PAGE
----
Shift’s library has a growing collection of resources, tools and reports designed to help a variety of stakeholders put the UN Guiding Principles into practice. By default, resources are listed chronologically. You can use the search bar to look for titles by keyword or author, or use the filters below to search by change agent, thematic expertise, pillar of the UN Guiding Principles and/or date.

Looking for Valuing Respect tools and resources? Visit the dedicated library of resources of the project, here.

Financial Institutions and Remedy: Myths and Misconceptions

In the second output of our Financial Institutions Practitioners Circle, we explore five persistent myths about financial institutions and remedy that may cause internal blockages and get in the way of achieving better outcomes for people. We address each of these myths and offer insights into emerging good practices as well as initial steps that FIs can take to move in the right direction.

Learn more Download

Enforcement of Mandatory Due Diligence: Key Design Considerations for Administrative Supervision

In the context of the debate around mandatory Human Rights and Environmental Due Diligence (mHREDD) Shift and the Office of the UN High Commissioner for Human Rights (OHCHR) have come together to explore how administrative supervision can complement civil liability for harms in the effective enforcement of due diligence requirements, and suggest practical guidance for policy-makers to avoid pitfalls in other areas of corporate regulation.

Learn more Download

Audio | Getting Contractual Provisions on Human Rights, Right

A conversation with Shift’s General Counsel, John Sherman III on the Model Contract Clauses for Human Rights published by a working group of the American Bar Association, and how they can help companies incentivize rights-respecting behavior in suppliers – without the need to reinvent the wheel.

Learn more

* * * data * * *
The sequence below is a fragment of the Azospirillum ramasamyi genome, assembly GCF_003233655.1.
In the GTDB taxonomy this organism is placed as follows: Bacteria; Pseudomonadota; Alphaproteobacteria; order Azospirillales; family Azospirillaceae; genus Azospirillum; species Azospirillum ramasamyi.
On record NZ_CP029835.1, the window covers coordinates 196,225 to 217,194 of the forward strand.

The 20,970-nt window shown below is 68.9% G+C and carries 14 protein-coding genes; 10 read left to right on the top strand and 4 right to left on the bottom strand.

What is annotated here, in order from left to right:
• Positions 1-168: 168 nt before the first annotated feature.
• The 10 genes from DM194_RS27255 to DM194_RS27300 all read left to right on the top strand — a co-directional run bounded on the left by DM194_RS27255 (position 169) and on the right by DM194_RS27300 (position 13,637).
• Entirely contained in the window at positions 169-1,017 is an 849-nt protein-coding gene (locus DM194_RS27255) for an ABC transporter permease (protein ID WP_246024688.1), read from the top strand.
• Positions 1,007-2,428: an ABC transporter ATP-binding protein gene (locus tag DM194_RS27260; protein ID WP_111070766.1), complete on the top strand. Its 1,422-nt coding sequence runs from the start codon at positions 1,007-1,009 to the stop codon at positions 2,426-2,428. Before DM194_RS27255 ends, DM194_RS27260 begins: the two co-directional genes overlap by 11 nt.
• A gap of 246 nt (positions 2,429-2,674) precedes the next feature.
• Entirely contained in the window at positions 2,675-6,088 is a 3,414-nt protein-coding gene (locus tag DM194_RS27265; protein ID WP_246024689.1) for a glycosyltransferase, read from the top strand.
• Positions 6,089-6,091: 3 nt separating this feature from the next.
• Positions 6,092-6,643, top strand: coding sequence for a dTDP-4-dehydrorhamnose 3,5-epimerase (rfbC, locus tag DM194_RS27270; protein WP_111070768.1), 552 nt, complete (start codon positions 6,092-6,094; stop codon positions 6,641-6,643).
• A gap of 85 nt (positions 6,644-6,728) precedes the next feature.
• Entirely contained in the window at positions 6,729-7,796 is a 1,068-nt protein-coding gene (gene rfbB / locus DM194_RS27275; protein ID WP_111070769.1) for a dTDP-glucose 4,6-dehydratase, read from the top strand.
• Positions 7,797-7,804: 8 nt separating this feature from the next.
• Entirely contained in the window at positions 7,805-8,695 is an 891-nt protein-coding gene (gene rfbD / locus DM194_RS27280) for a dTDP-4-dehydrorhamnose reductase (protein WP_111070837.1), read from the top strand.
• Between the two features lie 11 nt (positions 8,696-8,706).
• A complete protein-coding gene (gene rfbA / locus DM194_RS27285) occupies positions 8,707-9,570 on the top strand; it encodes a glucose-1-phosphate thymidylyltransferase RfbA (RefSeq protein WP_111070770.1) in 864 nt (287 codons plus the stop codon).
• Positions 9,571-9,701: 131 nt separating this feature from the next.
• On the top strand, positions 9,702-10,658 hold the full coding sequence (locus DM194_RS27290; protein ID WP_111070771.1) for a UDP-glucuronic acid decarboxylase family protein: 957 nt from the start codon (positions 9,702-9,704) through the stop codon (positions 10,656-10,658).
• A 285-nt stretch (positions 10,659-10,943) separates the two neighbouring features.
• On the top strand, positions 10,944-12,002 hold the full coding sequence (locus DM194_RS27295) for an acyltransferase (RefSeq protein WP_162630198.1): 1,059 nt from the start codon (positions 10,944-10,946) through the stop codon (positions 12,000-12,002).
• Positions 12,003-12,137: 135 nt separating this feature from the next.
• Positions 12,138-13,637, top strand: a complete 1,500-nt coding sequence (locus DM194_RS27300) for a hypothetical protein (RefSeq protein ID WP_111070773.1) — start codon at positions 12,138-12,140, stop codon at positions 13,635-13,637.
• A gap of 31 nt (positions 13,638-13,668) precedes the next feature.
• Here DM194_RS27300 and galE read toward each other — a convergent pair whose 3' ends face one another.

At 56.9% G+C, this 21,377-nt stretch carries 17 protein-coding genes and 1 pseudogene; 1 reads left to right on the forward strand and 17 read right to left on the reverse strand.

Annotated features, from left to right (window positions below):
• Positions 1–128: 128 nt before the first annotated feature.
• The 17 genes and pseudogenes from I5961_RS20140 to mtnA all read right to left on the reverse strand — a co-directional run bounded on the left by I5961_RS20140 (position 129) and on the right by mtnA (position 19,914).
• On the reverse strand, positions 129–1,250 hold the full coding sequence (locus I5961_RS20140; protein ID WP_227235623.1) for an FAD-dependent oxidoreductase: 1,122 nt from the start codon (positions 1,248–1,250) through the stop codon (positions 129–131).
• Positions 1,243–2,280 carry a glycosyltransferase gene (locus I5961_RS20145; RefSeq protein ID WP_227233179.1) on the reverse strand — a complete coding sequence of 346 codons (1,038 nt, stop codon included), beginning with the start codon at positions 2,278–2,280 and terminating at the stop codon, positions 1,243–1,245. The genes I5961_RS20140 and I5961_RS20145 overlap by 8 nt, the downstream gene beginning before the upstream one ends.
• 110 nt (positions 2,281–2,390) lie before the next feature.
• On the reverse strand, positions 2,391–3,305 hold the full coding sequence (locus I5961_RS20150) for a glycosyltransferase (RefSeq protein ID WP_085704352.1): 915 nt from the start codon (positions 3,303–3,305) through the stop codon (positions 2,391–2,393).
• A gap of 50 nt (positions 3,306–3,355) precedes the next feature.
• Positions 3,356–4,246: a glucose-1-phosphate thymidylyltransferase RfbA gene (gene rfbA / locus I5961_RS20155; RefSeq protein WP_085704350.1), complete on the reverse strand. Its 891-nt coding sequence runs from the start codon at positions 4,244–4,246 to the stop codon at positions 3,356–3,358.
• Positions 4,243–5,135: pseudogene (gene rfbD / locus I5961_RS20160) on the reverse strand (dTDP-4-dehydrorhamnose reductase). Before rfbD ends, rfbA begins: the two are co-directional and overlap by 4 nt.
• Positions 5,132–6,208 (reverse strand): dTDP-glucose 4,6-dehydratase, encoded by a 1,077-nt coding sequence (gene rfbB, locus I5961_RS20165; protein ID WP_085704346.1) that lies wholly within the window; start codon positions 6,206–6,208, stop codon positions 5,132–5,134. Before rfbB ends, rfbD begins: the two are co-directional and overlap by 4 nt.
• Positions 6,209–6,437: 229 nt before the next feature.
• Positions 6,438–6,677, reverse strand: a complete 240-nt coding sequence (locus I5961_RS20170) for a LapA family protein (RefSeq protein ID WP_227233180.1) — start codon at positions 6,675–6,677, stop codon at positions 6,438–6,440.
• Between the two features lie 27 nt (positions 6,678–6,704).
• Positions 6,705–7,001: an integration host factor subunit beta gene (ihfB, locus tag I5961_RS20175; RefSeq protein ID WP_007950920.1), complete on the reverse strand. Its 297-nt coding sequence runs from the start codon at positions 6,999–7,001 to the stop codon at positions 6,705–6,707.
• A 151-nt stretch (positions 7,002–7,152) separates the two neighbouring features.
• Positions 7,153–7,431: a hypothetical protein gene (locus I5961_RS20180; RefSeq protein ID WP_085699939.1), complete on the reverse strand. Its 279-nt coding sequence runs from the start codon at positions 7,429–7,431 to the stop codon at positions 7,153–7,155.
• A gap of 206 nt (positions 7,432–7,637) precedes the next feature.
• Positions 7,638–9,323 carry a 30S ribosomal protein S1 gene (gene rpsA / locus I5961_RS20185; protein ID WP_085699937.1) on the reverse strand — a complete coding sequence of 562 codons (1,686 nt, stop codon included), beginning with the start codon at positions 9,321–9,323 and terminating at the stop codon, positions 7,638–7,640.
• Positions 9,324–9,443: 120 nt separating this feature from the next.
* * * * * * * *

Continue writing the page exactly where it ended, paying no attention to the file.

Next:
Building Bridges for Impact

In the context of the 10th anniversary of the UN Guiding Principles on Business and Human Rights, Shift has brought together a number of leaders working across different fields to shape business practice, for a number of conversations on how we can build bridges to catapult our impact. Hosted by Shift President Caroline Rees, the “Building Bridges for Impact” series consists of six short podcast-style episodes.

Learn more

Ten Years After: From UN Guiding Principles To Multi-Fiduciary Obligations

Ten years on from the UN Guiding Principles, the soft law of human rights due diligence has helped provide a path beyond shareholder primacy towards stakeholder governance. This is now influencing hard law, particularly in Europe. In this paper, Shift's Chair, Professor John Ruggie, and our two co-founders, Caroline Rees and Rachel Davis explain the journey.

Learn more

Human Rights Due Diligence: the State of Play in Europe

This map illustrates the state of play of mandatory Human Rights Due Diligence initiatives, legislation and movements, across different countries in Europe. It is based on this resource by the Business and Human Rights Resource Centre, and was last updated in July, 2020.

Learn more

“Signals of Seriousness” for Human Rights Due Diligence

This discussion draft is intended for the consideration of the European Commission and other stakeholders as the Commission develops proposals on mHREDD and considers how national regulators would implement any such legislation. In this discussion draft, we propose some key signals that national regulators could use in assessing the seriousness or quality of a company’s HRDD, grouped into six broad areas of company practice

Learn more Download

Summary of Recommendations for an IOC Human Rights Strategy

In March 2020, Shift’s Rachel Davis and the former UN Human Rights Chief, Prince Zeid Ra’ad Al Hussein, delivered the report ‘Recommendations for an IOC Human Rights Strategy’ to IOC President Thomas Bach. The report in full has been made publicly available by the IOC on the organization’s website. This is a summary of the recommendations that were included in the report, grouped into five pillars.

Learn more